It’s painstaking, often thankless work, requiring Reed to battle reluctant bureaucracies at the National Archives, the National Transportation Safety Board, and the Air Line Pilots Association. He could have fallen back on professional photo agencies, but, especially when he first set out on his search, it was often more productive and less expensive to buy pictures outright at antique stores and estate sales. An elderly Warrenton, Va., photographer gave Reed his entire file of wreck pictures. When Reed was negotiating with one British museum for use of some European photos, he says he resorted to “poor-mouthing all the time and writing on letterhead saying I was doing a scholarly work.”

Reed, in fact, is not interested in doing scholarly publishing, he says. “The writing’s usually bad, anyway. I love teaching literature, but…I’m not going to write about that stuff….Emily Dickinson did write a poem about a locomotive, and so did Carl Sandburg, but since they were not wrecks, I’m not particularly interested.” Aside from Louise Kraft, a photographer who helped Reed cull his findings for publication, his friends and colleagues don’t know quite what to make of his research. They seem to prefer not to talk about it.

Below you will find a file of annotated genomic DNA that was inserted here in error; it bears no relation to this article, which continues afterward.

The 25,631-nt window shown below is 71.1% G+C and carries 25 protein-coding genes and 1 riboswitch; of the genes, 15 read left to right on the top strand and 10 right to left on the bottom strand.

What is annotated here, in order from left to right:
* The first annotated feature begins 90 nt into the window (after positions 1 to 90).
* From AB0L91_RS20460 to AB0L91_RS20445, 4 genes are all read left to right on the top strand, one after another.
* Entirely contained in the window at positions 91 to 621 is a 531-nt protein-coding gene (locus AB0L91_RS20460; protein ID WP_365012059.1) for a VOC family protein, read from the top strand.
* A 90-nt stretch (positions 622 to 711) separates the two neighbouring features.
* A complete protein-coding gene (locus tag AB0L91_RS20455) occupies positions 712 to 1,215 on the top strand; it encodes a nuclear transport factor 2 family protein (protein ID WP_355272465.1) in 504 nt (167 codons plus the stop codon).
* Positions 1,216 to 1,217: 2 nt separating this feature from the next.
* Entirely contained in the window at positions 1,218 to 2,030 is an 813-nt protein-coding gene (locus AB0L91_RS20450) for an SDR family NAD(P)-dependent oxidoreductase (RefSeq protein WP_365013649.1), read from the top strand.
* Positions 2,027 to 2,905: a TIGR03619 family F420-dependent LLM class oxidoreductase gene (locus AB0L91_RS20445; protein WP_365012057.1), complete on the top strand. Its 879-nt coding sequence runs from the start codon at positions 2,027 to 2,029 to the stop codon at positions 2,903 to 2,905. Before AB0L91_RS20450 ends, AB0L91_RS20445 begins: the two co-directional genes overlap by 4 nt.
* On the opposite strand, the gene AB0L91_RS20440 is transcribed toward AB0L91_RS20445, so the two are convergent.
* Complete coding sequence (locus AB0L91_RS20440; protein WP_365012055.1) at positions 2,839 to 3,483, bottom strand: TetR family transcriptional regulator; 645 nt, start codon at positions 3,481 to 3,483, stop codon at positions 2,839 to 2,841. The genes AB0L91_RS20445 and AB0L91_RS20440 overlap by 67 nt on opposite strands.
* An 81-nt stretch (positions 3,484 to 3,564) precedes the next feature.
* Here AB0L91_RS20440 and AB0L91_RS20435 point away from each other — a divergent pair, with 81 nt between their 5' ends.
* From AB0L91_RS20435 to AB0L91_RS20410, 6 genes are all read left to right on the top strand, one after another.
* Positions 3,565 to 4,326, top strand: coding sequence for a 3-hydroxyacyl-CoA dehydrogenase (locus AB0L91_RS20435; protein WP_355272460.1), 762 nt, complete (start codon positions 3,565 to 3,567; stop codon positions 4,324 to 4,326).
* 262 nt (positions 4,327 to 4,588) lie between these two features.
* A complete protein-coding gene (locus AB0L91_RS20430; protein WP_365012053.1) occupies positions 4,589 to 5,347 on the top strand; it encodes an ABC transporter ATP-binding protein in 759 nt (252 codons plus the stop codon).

The wreck aesthetic has a long history in visual art, from Caspar David Friedrich’s The Wreck of the Hope, a touchstone of German Romanticism, in which a lost ship is dwarfed by the jagged peaks of ice that have crushed it, to John Chamberlain’s candy-apple quarter-panel knots, Charles Ray’s ghostly gray death car, and Nancy Rubins’ levitating twisters of airplane parts, in more recent years. Reed’s trilogy has more in common with this roster of work than with fellow populist Andy Warhol’s “Death and Disaster” series, which decoratively plasters gruesome photos of joy riders’ rag-doll remains across the canvas. To Reed, it’s all about the machinery.